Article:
We started at the moshav of Arnun looking down at the Sea of Galilee and listening to a lecture about the life of Jesus punctuated and illustrated by music by Bach, Schubert, Mozart etc. To find in the music I have always known references to the places around the Galilee I have always known was an amazing experience in itself. But to go out afterward to Capernaum, to the Mount of Beatitudes, to Tabha (where the miracle of loaves and fishes took place) was integrating, enlightening, and significant. Pictures tomorrow.

The Orthodox church near Capernaum

Inside the church



This is where Jesus cut the bread for the miracle of the loaves and fishes

The floor in the church in Tabha

at the end of the day we came back to more simple vallies. and values.

May 17, 2009

I wasn't on the board of the Yiddish Writers' Association last year or the year before because of Ezi's illness, but today marked my comeback. There was an annual executive meeting this morning and i discovered that not much had changed. The financial crisis is far more serious because donations have greatly diminished, and the house itself is in danger. The old Yiddish writers who began their professional careers with government support of their journals and publications are now being left without any professional encouragement. It would seem to me that there are people out there in webland who might be interested in adopting a yiddish writer, or even a writers' organization, so that the race doesn't disappear. Click here for the English Site. There's no doubt that there's a renewed interest in Yiddish all over the world, but i think this is probably the only working writers union in Yiddish.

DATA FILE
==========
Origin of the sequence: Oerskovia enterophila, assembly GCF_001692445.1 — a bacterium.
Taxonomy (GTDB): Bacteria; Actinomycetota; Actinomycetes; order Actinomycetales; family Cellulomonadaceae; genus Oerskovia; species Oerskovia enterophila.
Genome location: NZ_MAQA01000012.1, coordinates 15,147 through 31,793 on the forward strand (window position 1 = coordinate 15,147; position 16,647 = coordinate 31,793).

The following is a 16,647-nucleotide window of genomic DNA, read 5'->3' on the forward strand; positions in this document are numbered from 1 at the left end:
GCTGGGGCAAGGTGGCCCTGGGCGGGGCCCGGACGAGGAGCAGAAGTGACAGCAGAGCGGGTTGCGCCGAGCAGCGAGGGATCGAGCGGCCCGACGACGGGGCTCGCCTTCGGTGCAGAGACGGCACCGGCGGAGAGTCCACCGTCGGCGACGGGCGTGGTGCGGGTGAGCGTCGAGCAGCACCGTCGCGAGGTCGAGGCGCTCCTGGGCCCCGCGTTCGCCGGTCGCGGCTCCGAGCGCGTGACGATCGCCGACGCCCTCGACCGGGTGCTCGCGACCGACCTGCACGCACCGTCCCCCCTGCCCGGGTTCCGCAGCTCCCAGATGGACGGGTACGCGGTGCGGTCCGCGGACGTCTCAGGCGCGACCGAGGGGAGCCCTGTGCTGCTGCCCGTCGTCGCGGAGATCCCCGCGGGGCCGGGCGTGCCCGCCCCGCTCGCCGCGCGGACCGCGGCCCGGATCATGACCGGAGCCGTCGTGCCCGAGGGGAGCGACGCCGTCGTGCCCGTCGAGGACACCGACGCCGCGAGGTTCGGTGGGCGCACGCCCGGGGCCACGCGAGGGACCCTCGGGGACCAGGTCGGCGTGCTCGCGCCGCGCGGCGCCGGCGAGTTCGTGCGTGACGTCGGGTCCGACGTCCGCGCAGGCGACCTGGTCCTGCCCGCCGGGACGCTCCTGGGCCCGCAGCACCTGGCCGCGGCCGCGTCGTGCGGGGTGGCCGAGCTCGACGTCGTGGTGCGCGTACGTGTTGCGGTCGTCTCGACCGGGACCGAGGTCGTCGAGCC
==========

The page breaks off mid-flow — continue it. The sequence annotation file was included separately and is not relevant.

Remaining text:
I should have gone to Maghrar this afternoon for the opening ceremony of the poetry festival there, but Ezi's sick, and has probably given me his cold so i decided to put my visit off until Tuesday. I really wish i was there. It is one of the craziest festivals I know - and i write about it every year (except last year when i think Ezi was in the hospital). So i'd better get there, even though we have a wedding to go to that night.

Please test me on this = i am pretty sure there is a difference in the accent of the birds up north and the birds of Tel Aviv. I mean they all chirp, and they have tunes, but the ones here sound more nervous, speeded up.... Could it be that city life affects them?

May 18, 2009

I seem to have a problem putting up the pictures i promised the other day. Never mind - it can wait. We're too involved with what Bibi said to Obama and whether Sara is going to be ignored.

Not me - i think Obama is stronger.

A few days ago a defense of Tel Aviv came out in the Jerusalem Post. As usual whenever I'm quoted, I always think of better things to say afterward, but David Brinn pretty well covered it.

Except that this is a city impossible to cover in one article. Today I was with a guest who mentioned that Tel Aviv reminded her of Miami. Sometimes we say that it is like a caricature of New York. Last week, when we were studying Janus Korczak we learned that he wrote that on his next visit to Israel he wanted to go to the kibbutzim and not the city because Tel Aviv was like a suburb of Warsaw. So there are many facets and limitations to this place, and I love many of them.